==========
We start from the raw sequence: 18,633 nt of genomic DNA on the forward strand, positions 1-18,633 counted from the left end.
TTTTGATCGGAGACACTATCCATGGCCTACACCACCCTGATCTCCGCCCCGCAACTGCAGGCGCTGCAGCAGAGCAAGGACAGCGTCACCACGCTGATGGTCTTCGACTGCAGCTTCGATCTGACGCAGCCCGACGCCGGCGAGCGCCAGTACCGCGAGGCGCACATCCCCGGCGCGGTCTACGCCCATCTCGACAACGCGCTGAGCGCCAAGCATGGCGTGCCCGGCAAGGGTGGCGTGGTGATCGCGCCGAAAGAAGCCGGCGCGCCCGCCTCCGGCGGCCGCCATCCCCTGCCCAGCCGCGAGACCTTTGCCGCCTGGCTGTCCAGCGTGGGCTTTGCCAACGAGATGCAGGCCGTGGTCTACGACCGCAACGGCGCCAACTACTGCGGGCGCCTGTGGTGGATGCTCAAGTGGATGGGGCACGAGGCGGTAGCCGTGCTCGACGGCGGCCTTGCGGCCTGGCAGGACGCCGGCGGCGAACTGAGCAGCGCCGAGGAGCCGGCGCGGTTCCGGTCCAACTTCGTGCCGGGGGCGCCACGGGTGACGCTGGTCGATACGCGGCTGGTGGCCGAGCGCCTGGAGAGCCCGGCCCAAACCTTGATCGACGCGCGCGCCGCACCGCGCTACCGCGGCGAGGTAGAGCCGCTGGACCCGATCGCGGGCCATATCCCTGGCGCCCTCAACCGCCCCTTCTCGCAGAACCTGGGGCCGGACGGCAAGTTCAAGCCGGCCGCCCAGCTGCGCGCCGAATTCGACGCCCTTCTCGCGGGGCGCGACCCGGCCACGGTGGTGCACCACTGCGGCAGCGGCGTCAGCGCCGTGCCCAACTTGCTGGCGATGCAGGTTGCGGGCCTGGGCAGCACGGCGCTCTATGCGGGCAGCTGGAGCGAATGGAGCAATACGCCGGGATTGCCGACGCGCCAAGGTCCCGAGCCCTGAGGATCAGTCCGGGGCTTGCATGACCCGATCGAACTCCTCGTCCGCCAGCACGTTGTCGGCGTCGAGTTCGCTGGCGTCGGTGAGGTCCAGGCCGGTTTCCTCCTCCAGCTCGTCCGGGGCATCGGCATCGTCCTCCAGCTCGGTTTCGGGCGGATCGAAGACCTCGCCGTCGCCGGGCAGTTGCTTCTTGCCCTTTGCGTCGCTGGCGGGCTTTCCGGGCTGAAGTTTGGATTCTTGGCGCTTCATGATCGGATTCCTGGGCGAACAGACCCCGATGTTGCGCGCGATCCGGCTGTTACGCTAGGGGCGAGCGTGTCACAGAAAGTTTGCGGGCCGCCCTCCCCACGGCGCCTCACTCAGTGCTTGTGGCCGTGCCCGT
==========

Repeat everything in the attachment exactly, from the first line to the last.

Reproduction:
We start from the raw sequence: 18,633 nt of genomic DNA on the forward strand, positions 1-18,633 counted from the left end.
TTTTGATCGGAGACACTATCCATGGCCTACACCACCCTGATCTCCGCCCCGCAACTGCAGGCGCTGCAGCAGAGCAAGGACAGCGTCACCACGCTGATGGTCTTCGACTGCAGCTTCGATCTGACGCAGCCCGACGCCGGCGAGCGCCAGTACCGCGAGGCGCACATCCCCGGCGCGGTCTACGCCCATCTCGACAACGCGCTGAGCGCCAAGCATGGCGTGCCCGGCAAGGGTGGCGTGGTGATCGCGCCGAAAGAAGCCGGCGCGCCCGCCTCCGGCGGCCGCCATCCCCTGCCCAGCCGCGAGACCTTTGCCGCCTGGCTGTCCAGCGTGGGCTTTGCCAACGAGATGCAGGCCGTGGTCTACGACCGCAACGGCGCCAACTACTGCGGGCGCCTGTGGTGGATGCTCAAGTGGATGGGGCACGAGGCGGTAGCCGTGCTCGACGGCGGCCTTGCGGCCTGGCAGGACGCCGGCGGCGAACTGAGCAGCGCCGAGGAGCCGGCGCGGTTCCGGTCCAACTTCGTGCCGGGGGCGCCACGGGTGACGCTGGTCGATACGCGGCTGGTGGCCGAGCGCCTGGAGAGCCCGGCCCAAACCTTGATCGACGCGCGCGCCGCACCGCGCTACCGCGGCGAGGTAGAGCCGCTGGACCCGATCGCGGGCCATATCCCTGGCGCCCTCAACCGCCCCTTCTCGCAGAACCTGGGGCCGGACGGCAAGTTCAAGCCGGCCGCCCAGCTGCGCGCCGAATTCGACGCCCTTCTCGCGGGGCGCGACCCGGCCACGGTGGTGCACCACTGCGGCAGCGGCGTCAGCGCCGTGCCCAACTTGCTGGCGATGCAGGTTGCGGGCCTGGGCAGCACGGCGCTCTATGCGGGCAGCTGGAGCGAATGGAGCAATACGCCGGGATTGCCGACGCGCCAAGGTCCCGAGCCCTGAGGATCAGTCCGGGGCTTGCATGACCCGATCGAACTCCTCGTCCGCCAGCACGTTGTCGGCGTCGAGTTCGCTGGCGTCGGTGAGGTCCAGGCCGGTTTCCTCCTCCAGCTCGTCCGGGGCATCGGCATCGTCCTCCAGCTCGGTTTCGGGCGGATCGAAGACCTCGCCGTCGCCGGGCAGTTGCTTCTTGCCCTTTGCGTCGCTGGCGGGCTTTCCGGGCTGAAGTTTGGATTCTTGGCGCTTCATGATCGGATTCCTGGGCGAACAGACCCCGATGTTGCGCGCGATCCGGCTGTTACGCTAGGGGCGAGCGTGTCACAGAAAGTTTGCGGGCCGCCCTCCCCACGGCGCCTCACTCAGTGCTTGTGGCCGTGCCCGT